“Elizabeth Epperly has written an effective analysis of L.M. Montgomery’s visual imagination and ‘way of seeing’—a central and surprisingly little-studied aspect of this popular author’s verbal (and visual) art. Through Lover’s Lane is a well-written, engaging work that also makes available a beautiful series of Montgomery’s photographs.” —Janice Fiamengo, Department of English, University of Ottawa
A new animated series based on Emily of New Moon is coming to Japanese television! The official website can be found here.
Update from Yuka:
I looked at the web site of Emily animation. It will be on the
national TV station NHK’s educational channel. They have total 26
episodes; 25 min each (starting 7:25 am).
April 7 (Sat) Wind girl
April 14 (Sat) Pride of the Murrays
April 21 (Sat) A queer/strange child Ilse
April 28 (Sat) Sketche(s) of the four (Emily, Ilse, Teddy, Perry)
I found the following site giving you a bit more information on the
Responding to the question of whether it will be dubbed into English, Yuka adds:
Last year, four of the animation staff came to visit me at the
Osborne. They said that they are planning to sell the broadcast right
to foreign countries. Japanese animations are quite popular in south
eastern countries and European countries too. So it must happen
sooner or later. But I didn’t find out when.
Professor Akamatsu, has been much more active consulting on the
project, so perhaps she will know when it gets translated before I
do. But nothing’s clear at the moment.
It’s worth noting that the 1979 animated series Akage no An has never (at least to my knowledge) been dubbed into English, although I do remember seeing a few episodes in French while growing up in Québec in the 1980s.
I’m shocked to learn that Canadian feminist icon Doris Anderson passed away on the 2nd at St. Michael’s hospital in Toronto. She was an influential editor for Chatelaine magazine from 1957 to 77.
I met & talked with her only once at her house at Mollie Gillen’s 90th birthday party in 1998.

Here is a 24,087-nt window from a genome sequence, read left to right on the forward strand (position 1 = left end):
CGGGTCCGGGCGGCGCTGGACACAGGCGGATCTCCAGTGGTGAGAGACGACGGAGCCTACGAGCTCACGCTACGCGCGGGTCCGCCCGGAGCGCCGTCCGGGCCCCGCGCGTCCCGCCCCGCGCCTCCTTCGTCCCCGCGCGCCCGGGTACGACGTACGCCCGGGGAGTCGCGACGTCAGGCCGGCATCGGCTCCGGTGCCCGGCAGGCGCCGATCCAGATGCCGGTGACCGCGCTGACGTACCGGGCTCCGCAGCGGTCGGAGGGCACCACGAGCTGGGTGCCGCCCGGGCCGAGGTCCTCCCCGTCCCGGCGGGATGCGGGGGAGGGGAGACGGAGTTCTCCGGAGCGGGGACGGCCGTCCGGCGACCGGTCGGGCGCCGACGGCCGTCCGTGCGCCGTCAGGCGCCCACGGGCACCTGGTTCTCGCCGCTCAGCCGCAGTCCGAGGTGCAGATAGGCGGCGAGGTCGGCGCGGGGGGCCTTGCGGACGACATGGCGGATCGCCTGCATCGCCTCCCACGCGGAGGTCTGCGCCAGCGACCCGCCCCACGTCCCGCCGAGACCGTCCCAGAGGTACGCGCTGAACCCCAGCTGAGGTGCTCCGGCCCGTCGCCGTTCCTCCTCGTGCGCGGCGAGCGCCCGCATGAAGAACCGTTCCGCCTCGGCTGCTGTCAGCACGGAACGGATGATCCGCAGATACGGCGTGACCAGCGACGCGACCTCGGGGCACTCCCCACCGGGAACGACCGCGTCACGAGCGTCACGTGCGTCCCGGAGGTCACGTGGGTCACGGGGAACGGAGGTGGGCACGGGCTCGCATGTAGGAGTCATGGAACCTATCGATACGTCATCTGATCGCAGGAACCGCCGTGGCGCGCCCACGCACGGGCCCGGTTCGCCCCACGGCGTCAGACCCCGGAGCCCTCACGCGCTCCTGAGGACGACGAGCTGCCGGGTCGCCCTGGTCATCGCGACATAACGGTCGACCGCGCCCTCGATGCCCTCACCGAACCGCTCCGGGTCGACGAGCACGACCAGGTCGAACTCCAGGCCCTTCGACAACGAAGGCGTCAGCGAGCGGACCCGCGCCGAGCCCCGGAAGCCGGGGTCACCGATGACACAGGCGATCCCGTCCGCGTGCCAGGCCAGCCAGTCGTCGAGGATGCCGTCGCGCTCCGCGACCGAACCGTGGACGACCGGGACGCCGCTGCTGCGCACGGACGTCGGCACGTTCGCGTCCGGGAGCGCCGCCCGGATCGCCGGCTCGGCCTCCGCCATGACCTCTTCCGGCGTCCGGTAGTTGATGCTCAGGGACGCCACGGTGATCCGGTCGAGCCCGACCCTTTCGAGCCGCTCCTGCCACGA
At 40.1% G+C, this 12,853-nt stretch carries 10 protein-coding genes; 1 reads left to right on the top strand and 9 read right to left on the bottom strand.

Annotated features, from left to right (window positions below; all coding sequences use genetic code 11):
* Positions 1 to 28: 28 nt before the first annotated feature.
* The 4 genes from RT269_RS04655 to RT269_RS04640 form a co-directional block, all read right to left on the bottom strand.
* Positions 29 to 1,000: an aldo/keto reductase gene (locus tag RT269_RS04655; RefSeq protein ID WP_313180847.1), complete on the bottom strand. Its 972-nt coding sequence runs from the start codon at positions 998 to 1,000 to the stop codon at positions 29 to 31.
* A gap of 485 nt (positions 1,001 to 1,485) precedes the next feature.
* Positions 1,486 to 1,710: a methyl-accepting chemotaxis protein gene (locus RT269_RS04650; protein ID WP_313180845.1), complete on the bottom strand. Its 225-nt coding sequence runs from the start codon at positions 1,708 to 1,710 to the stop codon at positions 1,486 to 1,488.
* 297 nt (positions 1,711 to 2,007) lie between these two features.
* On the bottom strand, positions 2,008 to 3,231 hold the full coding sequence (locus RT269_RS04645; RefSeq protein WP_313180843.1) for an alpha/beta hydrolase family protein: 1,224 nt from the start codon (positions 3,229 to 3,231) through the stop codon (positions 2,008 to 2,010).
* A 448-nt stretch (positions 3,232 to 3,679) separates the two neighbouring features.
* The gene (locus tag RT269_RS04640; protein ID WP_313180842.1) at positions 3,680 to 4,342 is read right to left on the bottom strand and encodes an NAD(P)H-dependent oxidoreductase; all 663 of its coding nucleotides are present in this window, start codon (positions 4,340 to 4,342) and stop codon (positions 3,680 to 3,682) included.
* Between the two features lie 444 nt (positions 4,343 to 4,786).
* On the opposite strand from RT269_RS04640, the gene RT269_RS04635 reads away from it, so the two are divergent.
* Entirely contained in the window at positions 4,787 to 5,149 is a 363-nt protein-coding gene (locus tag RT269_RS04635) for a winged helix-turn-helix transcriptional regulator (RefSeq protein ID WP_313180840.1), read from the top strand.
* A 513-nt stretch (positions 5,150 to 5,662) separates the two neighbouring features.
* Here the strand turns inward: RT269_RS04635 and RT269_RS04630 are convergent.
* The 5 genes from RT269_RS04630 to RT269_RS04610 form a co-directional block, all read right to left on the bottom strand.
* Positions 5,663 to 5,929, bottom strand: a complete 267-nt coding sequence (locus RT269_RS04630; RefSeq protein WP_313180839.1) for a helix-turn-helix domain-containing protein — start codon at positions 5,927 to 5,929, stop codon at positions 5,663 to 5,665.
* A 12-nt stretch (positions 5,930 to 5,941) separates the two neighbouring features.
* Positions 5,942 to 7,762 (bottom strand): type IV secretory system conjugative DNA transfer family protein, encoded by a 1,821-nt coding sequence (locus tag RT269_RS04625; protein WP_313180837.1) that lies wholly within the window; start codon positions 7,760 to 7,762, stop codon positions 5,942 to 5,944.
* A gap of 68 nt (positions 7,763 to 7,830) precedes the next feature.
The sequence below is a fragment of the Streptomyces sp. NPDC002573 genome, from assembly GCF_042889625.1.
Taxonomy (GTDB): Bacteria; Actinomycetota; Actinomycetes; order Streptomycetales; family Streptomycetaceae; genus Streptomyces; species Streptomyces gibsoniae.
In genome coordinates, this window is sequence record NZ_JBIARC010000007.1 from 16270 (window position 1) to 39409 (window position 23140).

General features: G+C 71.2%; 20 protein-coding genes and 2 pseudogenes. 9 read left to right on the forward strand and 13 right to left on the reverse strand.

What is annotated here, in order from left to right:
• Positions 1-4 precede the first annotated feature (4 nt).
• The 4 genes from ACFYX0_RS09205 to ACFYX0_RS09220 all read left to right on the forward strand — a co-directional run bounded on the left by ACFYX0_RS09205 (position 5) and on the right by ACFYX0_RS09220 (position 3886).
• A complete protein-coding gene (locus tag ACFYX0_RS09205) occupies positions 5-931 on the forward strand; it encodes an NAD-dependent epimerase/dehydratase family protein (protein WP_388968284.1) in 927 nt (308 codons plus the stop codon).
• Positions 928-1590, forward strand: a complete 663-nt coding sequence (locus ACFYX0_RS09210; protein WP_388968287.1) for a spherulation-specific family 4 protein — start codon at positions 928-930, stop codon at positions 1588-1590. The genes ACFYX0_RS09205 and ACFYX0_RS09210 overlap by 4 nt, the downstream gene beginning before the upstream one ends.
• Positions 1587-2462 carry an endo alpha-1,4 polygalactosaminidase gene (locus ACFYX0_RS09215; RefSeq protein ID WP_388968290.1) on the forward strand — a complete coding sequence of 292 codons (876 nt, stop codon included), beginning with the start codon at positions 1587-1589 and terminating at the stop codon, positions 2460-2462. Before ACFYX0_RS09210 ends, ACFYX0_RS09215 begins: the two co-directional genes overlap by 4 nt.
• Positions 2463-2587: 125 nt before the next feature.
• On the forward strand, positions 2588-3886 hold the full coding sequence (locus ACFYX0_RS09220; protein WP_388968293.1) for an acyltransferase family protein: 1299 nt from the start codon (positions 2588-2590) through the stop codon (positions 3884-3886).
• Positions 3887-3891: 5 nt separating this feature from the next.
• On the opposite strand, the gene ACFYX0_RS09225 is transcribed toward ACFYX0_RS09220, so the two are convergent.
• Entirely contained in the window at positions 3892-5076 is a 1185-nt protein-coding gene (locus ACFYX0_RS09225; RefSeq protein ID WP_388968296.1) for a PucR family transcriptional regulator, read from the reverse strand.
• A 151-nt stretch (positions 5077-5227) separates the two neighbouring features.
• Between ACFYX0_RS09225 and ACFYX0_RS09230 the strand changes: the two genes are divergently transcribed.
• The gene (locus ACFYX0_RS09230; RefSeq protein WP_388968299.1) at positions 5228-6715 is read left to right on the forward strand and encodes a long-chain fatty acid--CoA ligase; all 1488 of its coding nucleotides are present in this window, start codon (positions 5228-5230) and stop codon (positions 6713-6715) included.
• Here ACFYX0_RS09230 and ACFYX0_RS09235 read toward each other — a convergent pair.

Mollie often told me that because Doris asked her to write an article on LMM, Mollie started to read LMM’s books and that eventually Mollie located the now famous bunch of letters written by LMM to Mr Macmillan in Scotland.
“When she (Anderson) took it (Chatelaine) over, it had a circulation of 480,000. Within a decade it was being read by 1.8 million women–‘One of every three in Canada’ as she claims.” (Rebel daughter’s anger simmers by Allan Fotheringham. The Calgary Sunday Sun, Sept. 29, 1996)
So, Mollie’s article on LMM appeared in such a popular magazine and received high praise from the readers. Based on the short article, Mollie developed a biography of LMM, The Wheel of Things which was published in 1975.
I saw Doris at the LMM conference in 94 and learned that Doris was a friend of Adrian Clarkson (former Governor General) who is a fan of LMM and made a brilliant speech at the conference. The speech is published in Gammel and Epperly’s L.M. Montgomery and Canadian Culture (1999).
If Doris didn’t pay attention to LMM in the 70s, Mollie would not have thought about writing the biography, let alone reading LMM’s books. I learned a life of LMM through “The wheel of things”.
To me, as an enthusiast of LMM, I would like to thank Doris Anderson sincerely.